That's right. It's really hard to predict these types of large macro events. There's the running joke that even the economists have a tough time predicting recessions. But the stock market— and I'm sure, as Stu laid it out— thinks in scenarios and it assigns different weights to each scenario that affects the price. While we were, probably at the beginning of this year, at a fairly low risk of recession, just given that we were coming out of one that was in the pandemic, those odds have increased slightly and I think you're right that the central banks really have a tough task at hand to engineer the soft landing, as people say, to manage this rising inflation as well as not tip things too much into recession. It's going to be a delicate balance. What I worry about is that Canada has that high cyclical exposure, so if we do tip into a recession, some of the relative strengths that we've enjoyed over the last three months, to start this year, and 12 months, could be at risk so it's a bit of a delicate balance that we're walking here.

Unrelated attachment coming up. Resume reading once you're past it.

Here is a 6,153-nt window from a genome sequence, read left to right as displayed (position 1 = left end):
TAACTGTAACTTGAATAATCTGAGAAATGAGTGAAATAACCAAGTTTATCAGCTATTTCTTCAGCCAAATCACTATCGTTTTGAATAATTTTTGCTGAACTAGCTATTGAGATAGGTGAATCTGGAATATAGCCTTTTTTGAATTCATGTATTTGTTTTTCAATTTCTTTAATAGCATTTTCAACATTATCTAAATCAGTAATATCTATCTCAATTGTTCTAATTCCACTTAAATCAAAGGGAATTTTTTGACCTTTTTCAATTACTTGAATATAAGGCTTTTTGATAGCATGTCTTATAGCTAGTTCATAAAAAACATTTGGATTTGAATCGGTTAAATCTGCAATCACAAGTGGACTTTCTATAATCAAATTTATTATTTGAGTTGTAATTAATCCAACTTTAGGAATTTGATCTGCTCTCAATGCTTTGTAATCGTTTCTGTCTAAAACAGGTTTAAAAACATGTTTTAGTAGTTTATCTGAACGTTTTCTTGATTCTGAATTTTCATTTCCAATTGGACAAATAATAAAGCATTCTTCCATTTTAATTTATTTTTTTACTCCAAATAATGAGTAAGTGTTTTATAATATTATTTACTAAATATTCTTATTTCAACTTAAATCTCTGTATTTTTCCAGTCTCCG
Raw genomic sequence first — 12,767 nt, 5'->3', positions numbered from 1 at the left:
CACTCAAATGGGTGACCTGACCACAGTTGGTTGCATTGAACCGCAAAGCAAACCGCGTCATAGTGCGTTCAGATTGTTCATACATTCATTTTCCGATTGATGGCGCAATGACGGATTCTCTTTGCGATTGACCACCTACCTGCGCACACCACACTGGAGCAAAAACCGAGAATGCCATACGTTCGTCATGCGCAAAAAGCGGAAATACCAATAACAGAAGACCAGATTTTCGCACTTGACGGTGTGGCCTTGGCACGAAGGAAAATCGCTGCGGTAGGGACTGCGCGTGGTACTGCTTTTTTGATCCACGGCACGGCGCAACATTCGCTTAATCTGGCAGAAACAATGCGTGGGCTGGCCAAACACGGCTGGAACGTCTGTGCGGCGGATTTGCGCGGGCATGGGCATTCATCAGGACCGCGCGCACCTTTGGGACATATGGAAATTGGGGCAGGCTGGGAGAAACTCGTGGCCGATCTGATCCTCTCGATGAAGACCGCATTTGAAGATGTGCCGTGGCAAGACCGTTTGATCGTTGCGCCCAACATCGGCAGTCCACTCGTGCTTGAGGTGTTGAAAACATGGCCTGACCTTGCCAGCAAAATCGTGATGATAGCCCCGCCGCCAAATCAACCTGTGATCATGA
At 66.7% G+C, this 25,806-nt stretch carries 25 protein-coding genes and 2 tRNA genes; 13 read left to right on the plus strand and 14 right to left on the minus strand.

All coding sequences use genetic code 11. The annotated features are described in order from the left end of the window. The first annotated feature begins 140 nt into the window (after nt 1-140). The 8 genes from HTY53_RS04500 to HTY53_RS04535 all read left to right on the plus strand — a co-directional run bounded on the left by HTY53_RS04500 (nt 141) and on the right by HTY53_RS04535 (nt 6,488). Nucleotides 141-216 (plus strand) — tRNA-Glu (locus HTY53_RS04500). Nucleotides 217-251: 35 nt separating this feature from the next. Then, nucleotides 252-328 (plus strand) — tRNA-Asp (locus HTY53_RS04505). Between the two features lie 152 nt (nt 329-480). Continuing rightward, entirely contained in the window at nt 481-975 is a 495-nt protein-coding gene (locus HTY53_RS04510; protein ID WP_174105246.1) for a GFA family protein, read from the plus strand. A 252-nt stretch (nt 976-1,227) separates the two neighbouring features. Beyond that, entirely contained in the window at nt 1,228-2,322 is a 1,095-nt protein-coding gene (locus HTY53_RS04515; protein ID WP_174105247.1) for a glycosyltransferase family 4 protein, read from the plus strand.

After many years of underperforming the U.S. it's nice to see Canada getting its time in the sun. I can see the weight off your shoulders a little bit. You're a little more chipper today.

It's our turn, for now.

For now. Okay. That was fantastic. Thanks for the update. Look forward to seeing you soon. We'll see you next week or in the next couple of weeks. Always appreciate you taking the time to visit with us.

Great. Thanks for having me, Dave.

Disclosure

Recorded: March 31, 2022